Yellowstone supervolcano has much more magma than previously thought: scientists
The supervolcano in Yellowstone National Park has significantly more magma reservoir beneath the caldera than scientists previously thought, according to new research.
In addition, newly discovered lava flows at shallow depths that have fueled previous eruptions, according to a paper published Thursday in Science.
The researchers mapped the speed of seismic waves beneath the Yellowstone volcano using a technique called seismic tomography. This 3D modeling of seismic waveforms measures the volume of melt and makes predictions about the distribution of how the melt spreads in the subsurface layers of the Yellowstone magma reservoir, Ross Maguire, assistant professor in the Department of Geology at the University of Illinois at Urbana-Champaign and author of the study, told ABC News.
“We found that the Yellowstone crustal magma reservoir is likely to contain more melt than previously thought,” Maguire said, adding that there is up to 20% melt at shallow depths.
Previous studies have suggested that the fraction of melting is between 5 percent and 15 percent, Maguire said.
Yellowstone’s magma reservoir is not so much a “big magma reservoir” with accumulation in one body, Maguire said, but more like a “snow cone” in which there is a solid component and a liquid component, Carrie M. Cooper, professor and chair in UC Davis’ Department of Earth and Planetary Sciences, told ABC News.
The findings indicate that there may be some relatively small to moderate magma bodies that are under Yellowstone that could be mobilized and ejected, Cooper said. Yellowstone tends to get a lot of attention because of the potential for “catastrophic, explosive eruptions,” Maguire said, but it’s not the most common type of eruption in the park.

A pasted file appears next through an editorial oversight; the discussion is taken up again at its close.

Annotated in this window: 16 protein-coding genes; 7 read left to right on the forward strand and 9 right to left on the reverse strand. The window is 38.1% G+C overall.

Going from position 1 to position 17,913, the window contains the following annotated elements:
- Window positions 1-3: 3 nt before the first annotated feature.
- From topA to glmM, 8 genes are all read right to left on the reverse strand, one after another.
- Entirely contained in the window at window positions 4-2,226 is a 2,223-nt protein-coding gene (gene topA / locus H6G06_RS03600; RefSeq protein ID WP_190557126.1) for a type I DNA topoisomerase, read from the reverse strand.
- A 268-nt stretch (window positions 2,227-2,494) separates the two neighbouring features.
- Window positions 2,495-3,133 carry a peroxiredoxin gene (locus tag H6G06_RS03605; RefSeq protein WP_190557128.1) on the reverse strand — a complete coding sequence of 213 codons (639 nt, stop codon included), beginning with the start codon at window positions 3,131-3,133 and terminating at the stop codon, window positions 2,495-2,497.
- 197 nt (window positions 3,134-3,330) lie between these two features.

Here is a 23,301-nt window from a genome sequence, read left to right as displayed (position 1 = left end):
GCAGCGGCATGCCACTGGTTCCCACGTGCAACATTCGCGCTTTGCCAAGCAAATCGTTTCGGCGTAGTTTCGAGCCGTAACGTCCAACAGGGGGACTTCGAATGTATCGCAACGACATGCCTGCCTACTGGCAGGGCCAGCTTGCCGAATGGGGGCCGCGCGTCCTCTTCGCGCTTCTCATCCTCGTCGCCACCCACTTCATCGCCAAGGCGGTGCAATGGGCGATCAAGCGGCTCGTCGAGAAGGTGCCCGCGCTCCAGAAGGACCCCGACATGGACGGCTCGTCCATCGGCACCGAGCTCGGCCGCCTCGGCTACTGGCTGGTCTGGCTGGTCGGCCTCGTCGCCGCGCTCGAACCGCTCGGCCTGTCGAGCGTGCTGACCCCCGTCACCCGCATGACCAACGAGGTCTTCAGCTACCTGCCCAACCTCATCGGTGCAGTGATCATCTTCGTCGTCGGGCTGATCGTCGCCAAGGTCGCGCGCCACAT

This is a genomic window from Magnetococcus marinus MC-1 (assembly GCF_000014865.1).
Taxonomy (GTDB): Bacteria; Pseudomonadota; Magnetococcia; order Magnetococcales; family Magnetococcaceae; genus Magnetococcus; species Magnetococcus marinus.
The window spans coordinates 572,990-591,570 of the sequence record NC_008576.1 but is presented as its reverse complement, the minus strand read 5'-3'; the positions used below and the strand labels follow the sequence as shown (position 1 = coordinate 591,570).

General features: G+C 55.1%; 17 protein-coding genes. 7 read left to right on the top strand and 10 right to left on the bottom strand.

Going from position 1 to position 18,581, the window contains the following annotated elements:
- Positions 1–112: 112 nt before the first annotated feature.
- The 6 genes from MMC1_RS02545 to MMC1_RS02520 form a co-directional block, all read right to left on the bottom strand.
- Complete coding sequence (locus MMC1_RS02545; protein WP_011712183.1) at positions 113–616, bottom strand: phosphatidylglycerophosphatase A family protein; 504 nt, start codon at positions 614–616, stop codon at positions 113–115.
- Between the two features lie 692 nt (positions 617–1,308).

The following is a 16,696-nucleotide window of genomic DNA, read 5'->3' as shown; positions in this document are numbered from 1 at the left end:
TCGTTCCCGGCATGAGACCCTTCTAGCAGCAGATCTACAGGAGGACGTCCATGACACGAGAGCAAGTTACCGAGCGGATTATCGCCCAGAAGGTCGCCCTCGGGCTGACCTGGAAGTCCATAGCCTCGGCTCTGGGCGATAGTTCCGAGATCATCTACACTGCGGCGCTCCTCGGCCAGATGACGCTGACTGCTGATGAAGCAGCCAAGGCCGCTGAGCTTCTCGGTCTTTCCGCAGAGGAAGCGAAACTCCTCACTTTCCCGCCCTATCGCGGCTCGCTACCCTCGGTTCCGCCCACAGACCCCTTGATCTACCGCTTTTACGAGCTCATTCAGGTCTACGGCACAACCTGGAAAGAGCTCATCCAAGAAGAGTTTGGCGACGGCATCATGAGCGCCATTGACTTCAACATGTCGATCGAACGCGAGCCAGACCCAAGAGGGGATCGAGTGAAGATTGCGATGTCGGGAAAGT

“They would be similar in size to what happened in the very recent history of Yellowstone, which produced a series of lava flows that filled the most recent caldera after the last really big eruption,” she said.
Despite the new discovery, the study does not indicate that an eruption will occur soon, the scientists said. There are no signs of “increased volcanic activity” in Yellowstone, Maguire said.
“It really doesn’t change the hazard assessment at all because we already knew that. We already knew that was the recent activity,” Cooper said. “We already knew this was the most likely type of activity to happen next.”
However, a key issue in assessing the dangers of a volcanic eruption is how much magma is below the surface and where, and continuous monitoring of the subsurface is important to provide a clear picture if the situation begins to change dramatically, the researchers said. .
In addition, Yellowstone is closely monitored by the U.S. Geological Survey and the Yellowstone Volcano Observatory, Cooper said.